SaaS Onboarding Best Practices

Are there SaaS onboarding best practices? We’ve all come to know the value of onboarding technologies to assist in a number of things, from self service and training, on to special data capture and interoperability and logistical management. The advent of these systems made possible a lot of interesting techniques in business, such as marketing, again self service, and much more.

However, considering these are kind of a new technology and are influencing a surge of new ideas in how to do a lot of different things, are there any SaaS onboarding best practices?

There are no mutually-adopted best practices for onboarding. It’s too new, and the limitations and boundaries of the practicality have yet to been reached let alone pushed. However, as someone with some experience with system-on-system constructs, and have talked at length of the many uses of onboarding to solve otherwise tough problems, I think I stand in a unique place to give some advice.

First and foremost, with onboarding, make sure the software which will host the onboard will tolerate being mapped to, and having its mechanics interfered with. Along with this, you’ll want something that’s built out of light weight components – AJAX and HTML5, rather than flash or java applets.

Second, you’ll want to design any visible elements being displayed by your onboard to not clash with the aesthetic of the web construct in question, but also be able to stand out, so it’s detectable to the user.

But, there’s something more to consider, and that’s adopting a sophisticated onboard software model.

WalkMe, for example, is a tutorial creation program which addresses the learning by doing model of training. Basically, by point and click scripting, you give it things to watch, things to interact with, and things to say based on conditions it detects.

These conditions are acquired by watching web forms, and determining user activity and patterns. Through this methodology, it can lock controls, or send users to different parts of the forms, correct mistakes, and prompt the users on what actions to take.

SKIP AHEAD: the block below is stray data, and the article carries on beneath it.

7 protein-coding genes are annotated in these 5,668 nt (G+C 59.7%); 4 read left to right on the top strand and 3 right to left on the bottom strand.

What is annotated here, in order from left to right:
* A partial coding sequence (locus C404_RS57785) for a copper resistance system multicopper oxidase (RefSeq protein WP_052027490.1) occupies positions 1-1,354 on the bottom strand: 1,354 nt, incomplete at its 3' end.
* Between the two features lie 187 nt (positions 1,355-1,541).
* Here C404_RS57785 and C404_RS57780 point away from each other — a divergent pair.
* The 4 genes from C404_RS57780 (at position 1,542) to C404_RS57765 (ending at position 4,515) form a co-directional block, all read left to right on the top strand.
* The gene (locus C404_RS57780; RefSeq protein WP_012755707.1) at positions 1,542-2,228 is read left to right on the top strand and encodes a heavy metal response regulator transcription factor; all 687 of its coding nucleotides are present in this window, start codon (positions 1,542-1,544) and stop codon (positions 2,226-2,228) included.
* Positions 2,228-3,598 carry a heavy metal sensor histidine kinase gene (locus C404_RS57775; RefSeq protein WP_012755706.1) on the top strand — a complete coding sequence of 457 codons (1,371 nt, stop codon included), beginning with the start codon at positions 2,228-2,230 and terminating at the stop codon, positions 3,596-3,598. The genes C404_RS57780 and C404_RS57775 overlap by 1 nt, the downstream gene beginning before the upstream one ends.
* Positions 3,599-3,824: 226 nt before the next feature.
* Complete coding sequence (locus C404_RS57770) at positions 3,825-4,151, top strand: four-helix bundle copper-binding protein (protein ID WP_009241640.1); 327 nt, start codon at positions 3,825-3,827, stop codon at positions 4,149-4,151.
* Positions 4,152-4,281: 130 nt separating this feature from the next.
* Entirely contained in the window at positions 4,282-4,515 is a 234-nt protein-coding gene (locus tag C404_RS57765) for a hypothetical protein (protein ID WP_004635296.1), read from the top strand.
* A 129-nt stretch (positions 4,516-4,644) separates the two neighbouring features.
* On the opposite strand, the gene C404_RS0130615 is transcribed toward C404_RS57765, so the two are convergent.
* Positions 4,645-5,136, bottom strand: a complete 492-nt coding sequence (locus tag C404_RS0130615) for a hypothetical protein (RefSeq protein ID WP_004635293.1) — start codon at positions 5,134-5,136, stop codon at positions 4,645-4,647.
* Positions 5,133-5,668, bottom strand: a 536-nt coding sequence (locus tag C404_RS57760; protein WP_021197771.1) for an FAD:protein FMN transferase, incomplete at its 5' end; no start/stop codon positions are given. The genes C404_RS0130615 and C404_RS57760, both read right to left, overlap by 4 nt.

Along with this, it possesses extra tools like an analytics tool – another big application of onboard software. With WalkMe, you only need the one tool for both of these. The applications are staggering, and it can fill many of the voids other more limited onboard systems do.

It can also be worked into contextual targeting for ad placement and a number of other things, thus covering all the bases that onboarding can offer.

WalkMe is inexpensive, easy to customize and easy to set up.

Something else to bring up, on the side, is that you never overlook the importance of analytics tools. Capturing customer information, browsing habits and how proficient users seem to be is worth its virtual weight in gold.

Onboarding is the gateway to the intelligent assistance software so often shown in futuristic movies and television shows. It’s not quite self-aware yet, but it’s laying the ground for that to happen in the near future. Software is gearing up to account for automatons controlling it like users. So while there are no mutual SaaS onboarding best practices, this is a good start.

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Omri Erel
Omri is the Head of Demand Generation, as well as the Lead Author & Editor of the SaaSAddict Blog. Omri established the SaaSAddict blog to create a source for news and discussion about some of the issues, challenges, news, and ideas relating to SaaS and cloud migration.
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